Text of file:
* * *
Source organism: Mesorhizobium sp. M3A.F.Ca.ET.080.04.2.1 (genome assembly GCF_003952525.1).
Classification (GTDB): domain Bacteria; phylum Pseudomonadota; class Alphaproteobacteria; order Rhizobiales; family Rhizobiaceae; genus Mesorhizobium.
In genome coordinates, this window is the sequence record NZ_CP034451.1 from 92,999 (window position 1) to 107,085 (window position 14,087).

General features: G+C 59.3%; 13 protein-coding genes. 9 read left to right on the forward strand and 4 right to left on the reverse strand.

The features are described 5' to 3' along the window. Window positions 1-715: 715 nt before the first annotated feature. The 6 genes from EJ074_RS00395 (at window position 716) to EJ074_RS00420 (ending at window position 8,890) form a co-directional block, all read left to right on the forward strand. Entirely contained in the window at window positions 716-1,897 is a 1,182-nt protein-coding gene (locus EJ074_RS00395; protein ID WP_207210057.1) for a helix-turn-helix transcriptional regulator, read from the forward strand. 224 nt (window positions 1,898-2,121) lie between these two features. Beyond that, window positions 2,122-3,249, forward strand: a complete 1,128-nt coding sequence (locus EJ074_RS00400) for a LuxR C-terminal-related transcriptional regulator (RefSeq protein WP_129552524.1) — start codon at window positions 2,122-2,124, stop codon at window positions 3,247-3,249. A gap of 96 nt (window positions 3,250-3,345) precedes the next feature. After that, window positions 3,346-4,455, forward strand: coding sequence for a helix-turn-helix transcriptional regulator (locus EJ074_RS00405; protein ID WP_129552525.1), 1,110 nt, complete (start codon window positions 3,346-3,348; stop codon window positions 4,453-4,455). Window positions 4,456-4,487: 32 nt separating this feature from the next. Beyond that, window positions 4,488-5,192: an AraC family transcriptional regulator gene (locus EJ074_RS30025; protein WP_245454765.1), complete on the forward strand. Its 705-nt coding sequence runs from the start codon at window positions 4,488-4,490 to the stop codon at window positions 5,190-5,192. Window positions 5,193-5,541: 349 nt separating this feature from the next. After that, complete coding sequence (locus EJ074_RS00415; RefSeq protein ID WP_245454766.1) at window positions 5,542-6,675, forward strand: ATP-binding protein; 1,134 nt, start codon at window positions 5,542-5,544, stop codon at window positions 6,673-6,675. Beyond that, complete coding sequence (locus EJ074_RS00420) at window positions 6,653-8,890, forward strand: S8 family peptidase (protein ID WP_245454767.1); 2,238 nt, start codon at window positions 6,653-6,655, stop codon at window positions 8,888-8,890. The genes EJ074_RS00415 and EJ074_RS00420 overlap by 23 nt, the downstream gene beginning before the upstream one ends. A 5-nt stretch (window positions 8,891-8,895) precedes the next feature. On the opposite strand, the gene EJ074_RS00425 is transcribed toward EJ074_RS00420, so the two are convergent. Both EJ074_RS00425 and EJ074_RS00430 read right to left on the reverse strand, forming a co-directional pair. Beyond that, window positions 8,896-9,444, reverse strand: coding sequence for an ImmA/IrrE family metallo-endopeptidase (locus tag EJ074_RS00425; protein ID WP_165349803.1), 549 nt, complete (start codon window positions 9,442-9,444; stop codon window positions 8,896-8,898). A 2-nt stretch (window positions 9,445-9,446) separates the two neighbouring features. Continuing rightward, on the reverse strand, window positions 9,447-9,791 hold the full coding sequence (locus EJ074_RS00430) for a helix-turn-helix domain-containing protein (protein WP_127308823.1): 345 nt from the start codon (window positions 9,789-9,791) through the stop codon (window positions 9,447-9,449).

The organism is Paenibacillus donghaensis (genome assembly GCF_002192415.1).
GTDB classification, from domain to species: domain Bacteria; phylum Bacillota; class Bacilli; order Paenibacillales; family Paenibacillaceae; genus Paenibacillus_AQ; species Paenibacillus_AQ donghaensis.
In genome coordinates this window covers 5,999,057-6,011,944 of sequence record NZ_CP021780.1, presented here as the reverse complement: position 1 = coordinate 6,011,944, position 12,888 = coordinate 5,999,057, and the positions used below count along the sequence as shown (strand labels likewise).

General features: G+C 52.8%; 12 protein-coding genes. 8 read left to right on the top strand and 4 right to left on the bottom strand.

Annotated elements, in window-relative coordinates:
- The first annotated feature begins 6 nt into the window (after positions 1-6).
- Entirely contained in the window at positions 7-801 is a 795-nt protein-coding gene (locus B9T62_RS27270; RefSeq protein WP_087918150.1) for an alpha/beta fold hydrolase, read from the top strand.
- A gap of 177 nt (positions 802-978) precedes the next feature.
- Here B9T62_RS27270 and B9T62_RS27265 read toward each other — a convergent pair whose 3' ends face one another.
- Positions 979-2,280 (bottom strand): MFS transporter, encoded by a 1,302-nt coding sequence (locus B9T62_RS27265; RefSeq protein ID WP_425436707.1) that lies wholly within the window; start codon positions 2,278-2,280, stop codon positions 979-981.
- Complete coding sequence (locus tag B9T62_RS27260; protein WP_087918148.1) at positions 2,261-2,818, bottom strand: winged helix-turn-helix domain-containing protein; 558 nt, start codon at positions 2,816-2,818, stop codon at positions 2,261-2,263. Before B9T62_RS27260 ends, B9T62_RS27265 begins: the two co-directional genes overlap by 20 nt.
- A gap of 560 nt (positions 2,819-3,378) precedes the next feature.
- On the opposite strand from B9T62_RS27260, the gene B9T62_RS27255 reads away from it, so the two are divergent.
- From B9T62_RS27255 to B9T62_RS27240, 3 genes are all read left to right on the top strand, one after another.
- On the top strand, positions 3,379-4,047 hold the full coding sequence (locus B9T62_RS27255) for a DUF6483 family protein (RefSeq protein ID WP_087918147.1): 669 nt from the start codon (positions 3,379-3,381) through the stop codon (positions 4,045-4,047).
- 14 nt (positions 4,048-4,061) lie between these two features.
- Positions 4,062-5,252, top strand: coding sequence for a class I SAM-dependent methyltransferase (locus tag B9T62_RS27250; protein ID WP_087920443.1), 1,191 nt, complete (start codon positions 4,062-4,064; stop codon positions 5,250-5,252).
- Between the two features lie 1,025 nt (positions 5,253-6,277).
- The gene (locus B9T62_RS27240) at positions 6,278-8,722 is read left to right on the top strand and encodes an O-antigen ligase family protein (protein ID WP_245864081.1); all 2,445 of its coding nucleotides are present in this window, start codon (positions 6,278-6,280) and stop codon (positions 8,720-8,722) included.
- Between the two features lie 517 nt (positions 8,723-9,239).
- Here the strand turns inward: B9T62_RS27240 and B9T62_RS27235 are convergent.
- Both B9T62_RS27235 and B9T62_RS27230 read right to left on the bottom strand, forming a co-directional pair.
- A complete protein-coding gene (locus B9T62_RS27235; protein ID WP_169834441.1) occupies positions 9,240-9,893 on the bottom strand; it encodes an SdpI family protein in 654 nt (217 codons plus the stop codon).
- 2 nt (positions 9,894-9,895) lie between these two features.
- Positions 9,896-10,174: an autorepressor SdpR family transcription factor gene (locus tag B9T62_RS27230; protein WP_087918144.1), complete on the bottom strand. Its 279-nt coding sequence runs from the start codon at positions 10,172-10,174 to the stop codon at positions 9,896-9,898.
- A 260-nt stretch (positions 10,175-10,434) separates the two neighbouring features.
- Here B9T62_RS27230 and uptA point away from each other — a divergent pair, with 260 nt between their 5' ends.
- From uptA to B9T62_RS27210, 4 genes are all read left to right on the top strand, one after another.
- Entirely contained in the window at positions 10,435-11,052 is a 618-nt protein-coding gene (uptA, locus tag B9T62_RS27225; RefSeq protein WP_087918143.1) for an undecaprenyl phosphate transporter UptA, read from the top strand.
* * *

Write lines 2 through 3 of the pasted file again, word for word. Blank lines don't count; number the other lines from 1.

Classification (GTDB): domain Bacteria; phylum Pseudomonadota; class Alphaproteobacteria; order Rhizobiales; family Rhizobiaceae; genus Mesorhizobium.
In genome coordinates, this window is the sequence record NZ_CP034451.1 from 92,999 (window position 1) to 107,085 (window position 14,087).